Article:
moisture on war ships and a lot of banging around in nap-sacks. Why do we place so much praise on a tool that lit cigarettes, which in turn was the worst health habit ever discovered by modern man.
posted by taxpayer at 8:19 PM on April 12, 2011


taxpayer writes "Why do we place so much praise on a tool that lit cigarettes, which in turn was the worst health habit ever discovered by modern man."

Because it is unusual for tools, even quality tools, more complicated than a hammer to work as intended after years of neglect and abuse.
posted by Mitheral at 8:38 PM on April 12, 2011


I bought a Zippo a couple of years ago, and what an awful piece of shit it was. Constant, constant fiddling with the stupid thing to keep it working. The wick burns up after just a few uses, and has to be pulled out and trimmed, the fuel runs out in no time, the flint gets out of adjustment -- just a horrible thing.

I don't understand why people still buy them.

Neat car, though. Very clever.
posted by Malor at 9:05 PM on April 12, 2011


I don't understand why people still buy them.

Because lighting up with a plastic lighter is just a light, but lighting up with a Zippo, well that's a Goddamn smoke.
posted by Skygazer at 9:49 PM on April 12, 2011 [1 favorite]


I can still hear the heavy click of my father's Zippo opening, and smell the lighter fluid... hear the quick grate of the flint wheel and a quiet whoosh as it lit and he took a deep drag on an unfiltered Lucky Strike. The thing closed with a clank like a tank hatch and the truck would fill with the first acrid sweet smell of tobacco.

I never paid much attention to it, but I can still remember every moment of the ritual. I both hated and loved that first whiff of lighter fluid and smoke. Pungent and aromatic for a moment, before it just became cigarette smoke.

We spent many hours, driving through the West Texas desert with no air conditioning. In those days the trucks had delta windows, and you'd open them all the way to force hot dry air onto you. If it was really hot, and it often was, you'd pour water on your neck and chest - and you'd be dry again in five minutes.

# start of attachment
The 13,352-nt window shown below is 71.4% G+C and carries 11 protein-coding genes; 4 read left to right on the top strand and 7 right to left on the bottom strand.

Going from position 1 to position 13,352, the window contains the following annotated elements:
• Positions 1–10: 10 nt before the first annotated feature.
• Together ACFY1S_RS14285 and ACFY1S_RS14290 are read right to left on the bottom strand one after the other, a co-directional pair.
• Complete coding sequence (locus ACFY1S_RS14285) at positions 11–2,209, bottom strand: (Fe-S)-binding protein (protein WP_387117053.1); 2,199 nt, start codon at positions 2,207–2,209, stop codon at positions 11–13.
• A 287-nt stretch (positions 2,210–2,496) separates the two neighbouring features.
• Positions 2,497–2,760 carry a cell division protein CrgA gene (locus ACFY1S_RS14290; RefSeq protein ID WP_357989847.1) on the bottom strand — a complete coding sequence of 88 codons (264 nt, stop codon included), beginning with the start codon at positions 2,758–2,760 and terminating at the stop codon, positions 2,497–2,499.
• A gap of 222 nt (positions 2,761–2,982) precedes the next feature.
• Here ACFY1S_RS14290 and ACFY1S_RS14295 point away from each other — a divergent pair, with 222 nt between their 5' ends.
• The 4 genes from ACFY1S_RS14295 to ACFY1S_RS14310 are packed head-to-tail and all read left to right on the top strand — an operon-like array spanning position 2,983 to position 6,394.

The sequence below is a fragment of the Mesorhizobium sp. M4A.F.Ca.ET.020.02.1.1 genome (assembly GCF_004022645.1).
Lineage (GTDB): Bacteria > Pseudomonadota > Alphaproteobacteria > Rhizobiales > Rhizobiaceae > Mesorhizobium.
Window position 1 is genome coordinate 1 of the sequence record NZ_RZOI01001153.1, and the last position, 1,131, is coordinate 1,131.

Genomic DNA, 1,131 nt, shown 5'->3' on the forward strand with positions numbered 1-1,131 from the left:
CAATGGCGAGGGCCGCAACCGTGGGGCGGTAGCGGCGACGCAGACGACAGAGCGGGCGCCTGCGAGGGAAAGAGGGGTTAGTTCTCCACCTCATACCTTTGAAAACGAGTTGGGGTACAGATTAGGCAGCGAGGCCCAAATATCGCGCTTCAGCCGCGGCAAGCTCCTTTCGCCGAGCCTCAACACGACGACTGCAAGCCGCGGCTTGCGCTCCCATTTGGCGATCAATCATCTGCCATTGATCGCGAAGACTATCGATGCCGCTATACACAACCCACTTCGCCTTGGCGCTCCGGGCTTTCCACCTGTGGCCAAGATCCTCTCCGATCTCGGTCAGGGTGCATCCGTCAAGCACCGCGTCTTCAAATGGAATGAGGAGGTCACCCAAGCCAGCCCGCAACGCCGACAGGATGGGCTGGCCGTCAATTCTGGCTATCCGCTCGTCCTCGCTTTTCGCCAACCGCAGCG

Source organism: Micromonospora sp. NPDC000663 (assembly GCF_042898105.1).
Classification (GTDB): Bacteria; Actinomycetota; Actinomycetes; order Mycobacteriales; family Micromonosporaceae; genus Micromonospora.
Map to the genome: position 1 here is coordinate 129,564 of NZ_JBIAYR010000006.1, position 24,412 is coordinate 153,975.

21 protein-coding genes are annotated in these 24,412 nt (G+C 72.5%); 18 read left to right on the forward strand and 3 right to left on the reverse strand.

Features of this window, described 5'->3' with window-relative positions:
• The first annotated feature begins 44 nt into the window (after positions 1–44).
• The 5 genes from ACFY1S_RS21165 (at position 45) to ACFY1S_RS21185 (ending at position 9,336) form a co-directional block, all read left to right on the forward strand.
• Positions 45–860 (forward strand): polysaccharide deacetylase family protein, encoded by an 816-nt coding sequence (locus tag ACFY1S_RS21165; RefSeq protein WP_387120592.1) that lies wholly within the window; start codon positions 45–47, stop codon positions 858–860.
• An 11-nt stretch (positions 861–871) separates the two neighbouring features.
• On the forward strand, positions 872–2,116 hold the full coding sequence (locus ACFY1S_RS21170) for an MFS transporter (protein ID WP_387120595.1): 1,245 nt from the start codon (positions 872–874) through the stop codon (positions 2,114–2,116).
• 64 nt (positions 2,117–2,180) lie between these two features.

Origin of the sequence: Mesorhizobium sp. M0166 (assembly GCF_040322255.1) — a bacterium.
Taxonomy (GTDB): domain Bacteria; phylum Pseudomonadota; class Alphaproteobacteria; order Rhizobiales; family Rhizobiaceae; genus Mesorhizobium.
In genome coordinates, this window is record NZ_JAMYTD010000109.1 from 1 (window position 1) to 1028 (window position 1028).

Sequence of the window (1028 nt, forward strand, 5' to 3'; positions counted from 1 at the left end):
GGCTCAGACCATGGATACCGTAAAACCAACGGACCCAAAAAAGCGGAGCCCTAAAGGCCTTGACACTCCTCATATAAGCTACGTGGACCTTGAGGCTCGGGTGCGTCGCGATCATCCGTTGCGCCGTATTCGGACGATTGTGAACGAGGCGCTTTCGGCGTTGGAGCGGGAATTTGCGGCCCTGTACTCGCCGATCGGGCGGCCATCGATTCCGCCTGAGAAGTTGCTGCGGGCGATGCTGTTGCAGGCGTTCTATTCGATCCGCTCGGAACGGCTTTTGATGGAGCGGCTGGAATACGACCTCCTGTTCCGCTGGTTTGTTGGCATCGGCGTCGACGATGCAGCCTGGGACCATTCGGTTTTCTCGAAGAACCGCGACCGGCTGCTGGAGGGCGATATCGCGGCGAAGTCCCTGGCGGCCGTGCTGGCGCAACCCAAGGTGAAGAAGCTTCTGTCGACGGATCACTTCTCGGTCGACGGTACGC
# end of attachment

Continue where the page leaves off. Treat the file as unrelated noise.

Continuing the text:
posted by Xoebe at 11:20 PM on April 12, 2011 [2 favorites]


Extra points if the doors make that signature Zippo metallic clink.
posted by scruss at 4:26 AM on April 13, 2011


I have to wonder if it ever met up with the Weinermobile.

And, surely, what the Zippo people should have done is commission a rigid dirigible emblazoned with their branding. Yes, a Zippolin.
posted by ROU_Xenophobe at 5:56 AM on April 13, 2011


And, surely, what the Zippo people should have done is commission a rigid dirigible emblazoned with their branding. Yes, a Zippolin.

Oh, the publicity!
posted by Sys Rq at 7:27 AM on April 13, 2011


The wick burns up after just a few uses, and has to be pulled out and trimmed, the fuel runs out in no time, the flint gets out of adjustment -- just a horrible thing.

You are buying the genuine article and not the cheap knock offs, right? I own multiple Zippos and I fill whichever one I'm using once every couple weeks, replace the flint once every other month and trim the wick maybe once a year.
posted by JaredSeth at 7:29 AM on April 13, 2011


@JaredSeth - I was going to ask the same question about whether the poster was buying knockoffs. I'd never heard of a real Zippo having that problem. A knockoff Zippo is almost as bad as smoking generic cigarettes. {grin}

I used a Zippo for about 20 years and kept it for quite awhile, even after I quit. (Nineteen years smoke-free as of last month.) When I put it in the knicknack box at a yard sale, someone snapped it up in a second - even with my initials engraved on it.
posted by Man with Lantern at 9:19 AM on April 13, 2011


even with my initials engraved on it.

Maybe it was a John Jacob Jingleheimer Schmidt coincidence.
posted by Mitheral at 9:49 AM on April 13, 2011


Zippo wanted to find and refurbish the car in 1982, for the company's 50th anniversary. They launched several public searches, including 1995 campaign running ads with pictures of the Zippo Car and the tagline "Have You Seen This Car?".

Did they check Jay Leno's garage?
posted by -->NMN.80.418 at 12:15 PM on April 13, 2011


« Older We're going back... to the current immediate...   |   Enhance, Rotate, Zoom in. Newer »


This thread has been archived and is closed to new comments



Post